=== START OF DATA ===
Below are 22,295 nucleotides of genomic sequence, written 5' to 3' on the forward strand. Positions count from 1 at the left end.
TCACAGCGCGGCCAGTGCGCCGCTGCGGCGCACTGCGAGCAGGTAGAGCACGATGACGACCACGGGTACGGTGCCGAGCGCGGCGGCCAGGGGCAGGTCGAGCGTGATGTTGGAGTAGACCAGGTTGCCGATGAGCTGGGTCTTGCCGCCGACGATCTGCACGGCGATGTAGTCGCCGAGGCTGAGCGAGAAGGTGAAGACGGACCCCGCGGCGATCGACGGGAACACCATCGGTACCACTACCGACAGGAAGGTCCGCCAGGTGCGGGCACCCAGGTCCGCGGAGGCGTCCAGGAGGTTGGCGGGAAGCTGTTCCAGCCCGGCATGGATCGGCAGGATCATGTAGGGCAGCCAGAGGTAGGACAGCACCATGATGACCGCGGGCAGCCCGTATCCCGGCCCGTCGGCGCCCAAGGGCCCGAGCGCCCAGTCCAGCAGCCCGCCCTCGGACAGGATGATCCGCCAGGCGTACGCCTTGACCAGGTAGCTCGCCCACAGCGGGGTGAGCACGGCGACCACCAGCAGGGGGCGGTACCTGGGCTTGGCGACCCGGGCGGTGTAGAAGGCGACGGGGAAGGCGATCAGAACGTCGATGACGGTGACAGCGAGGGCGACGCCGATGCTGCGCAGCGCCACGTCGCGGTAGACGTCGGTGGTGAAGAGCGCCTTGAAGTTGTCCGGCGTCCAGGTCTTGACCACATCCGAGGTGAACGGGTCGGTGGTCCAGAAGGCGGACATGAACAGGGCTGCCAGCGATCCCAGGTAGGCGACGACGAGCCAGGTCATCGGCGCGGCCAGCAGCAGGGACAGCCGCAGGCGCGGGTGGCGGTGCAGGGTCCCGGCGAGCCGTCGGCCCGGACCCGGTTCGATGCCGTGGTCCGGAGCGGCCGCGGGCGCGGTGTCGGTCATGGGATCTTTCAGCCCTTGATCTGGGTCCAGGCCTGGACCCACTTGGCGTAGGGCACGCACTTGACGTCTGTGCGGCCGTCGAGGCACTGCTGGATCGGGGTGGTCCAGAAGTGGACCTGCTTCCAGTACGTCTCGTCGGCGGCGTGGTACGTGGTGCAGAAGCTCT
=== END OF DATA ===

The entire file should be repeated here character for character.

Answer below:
Below are 22,295 nucleotides of genomic sequence, written 5' to 3' on the forward strand. Positions count from 1 at the left end.
TCACAGCGCGGCCAGTGCGCCGCTGCGGCGCACTGCGAGCAGGTAGAGCACGATGACGACCACGGGTACGGTGCCGAGCGCGGCGGCCAGGGGCAGGTCGAGCGTGATGTTGGAGTAGACCAGGTTGCCGATGAGCTGGGTCTTGCCGCCGACGATCTGCACGGCGATGTAGTCGCCGAGGCTGAGCGAGAAGGTGAAGACGGACCCCGCGGCGATCGACGGGAACACCATCGGTACCACTACCGACAGGAAGGTCCGCCAGGTGCGGGCACCCAGGTCCGCGGAGGCGTCCAGGAGGTTGGCGGGAAGCTGTTCCAGCCCGGCATGGATCGGCAGGATCATGTAGGGCAGCCAGAGGTAGGACAGCACCATGATGACCGCGGGCAGCCCGTATCCCGGCCCGTCGGCGCCCAAGGGCCCGAGCGCCCAGTCCAGCAGCCCGCCCTCGGACAGGATGATCCGCCAGGCGTACGCCTTGACCAGGTAGCTCGCCCACAGCGGGGTGAGCACGGCGACCACCAGCAGGGGGCGGTACCTGGGCTTGGCGACCCGGGCGGTGTAGAAGGCGACGGGGAAGGCGATCAGAACGTCGATGACGGTGACAGCGAGGGCGACGCCGATGCTGCGCAGCGCCACGTCGCGGTAGACGTCGGTGGTGAAGAGCGCCTTGAAGTTGTCCGGCGTCCAGGTCTTGACCACATCCGAGGTGAACGGGTCGGTGGTCCAGAAGGCGGACATGAACAGGGCTGCCAGCGATCCCAGGTAGGCGACGACGAGCCAGGTCATCGGCGCGGCCAGCAGCAGGGACAGCCGCAGGCGCGGGTGGCGGTGCAGGGTCCCGGCGAGCCGTCGGCCCGGACCCGGTTCGATGCCGTGGTCCGGAGCGGCCGCGGGCGCGGTGTCGGTCATGGGATCTTTCAGCCCTTGATCTGGGTCCAGGCCTGGACCCACTTGGCGTAGGGCACGCACTTGACGTCTGTGCGGCCGTCGAGGCACTGCTGGATCGGGGTGGTCCAGAAGTGGACCTGCTTCCAGTACGTCTCGTCGGCGGCGTGGTACGTGGTGCAGAAGCTCT